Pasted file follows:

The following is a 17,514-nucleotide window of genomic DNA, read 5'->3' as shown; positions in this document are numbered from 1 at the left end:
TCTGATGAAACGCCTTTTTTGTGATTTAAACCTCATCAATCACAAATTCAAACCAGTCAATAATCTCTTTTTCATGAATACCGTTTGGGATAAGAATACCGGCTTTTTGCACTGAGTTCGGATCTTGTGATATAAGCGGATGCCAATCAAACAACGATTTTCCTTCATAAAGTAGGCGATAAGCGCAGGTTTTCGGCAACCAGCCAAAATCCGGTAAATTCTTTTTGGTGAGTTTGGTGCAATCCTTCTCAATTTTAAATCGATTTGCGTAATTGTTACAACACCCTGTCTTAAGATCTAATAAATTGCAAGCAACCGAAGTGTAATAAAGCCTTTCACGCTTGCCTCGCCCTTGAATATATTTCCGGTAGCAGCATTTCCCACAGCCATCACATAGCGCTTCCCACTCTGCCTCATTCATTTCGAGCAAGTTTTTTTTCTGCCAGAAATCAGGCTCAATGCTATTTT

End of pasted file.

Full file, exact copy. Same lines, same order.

The following is a 17,514-nucleotide window of genomic DNA, read 5'->3' as shown; positions in this document are numbered from 1 at the left end:
TCTGATGAAACGCCTTTTTTGTGATTTAAACCTCATCAATCACAAATTCAAACCAGTCAATAATCTCTTTTTCATGAATACCGTTTGGGATAAGAATACCGGCTTTTTGCACTGAGTTCGGATCTTGTGATATAAGCGGATGCCAATCAAACAACGATTTTCCTTCATAAAGTAGGCGATAAGCGCAGGTTTTCGGCAACCAGCCAAAATCCGGTAAATTCTTTTTGGTGAGTTTGGTGCAATCCTTCTCAATTTTAAATCGATTTGCGTAATTGTTACAACACCCTGTCTTAAGATCTAATAAATTGCAAGCAACCGAAGTGTAATAAAGCCTTTCACGCTTGCCTCGCCCTTGAATATATTTCCGGTAGCAGCATTTCCCACAGCCATCACATAGCGCTTCCCACTCTGCCTCATTCATTTCGAGCAAGTTTTTTTTCTGCCAGAAATCAGGCTCAATGCTATTTT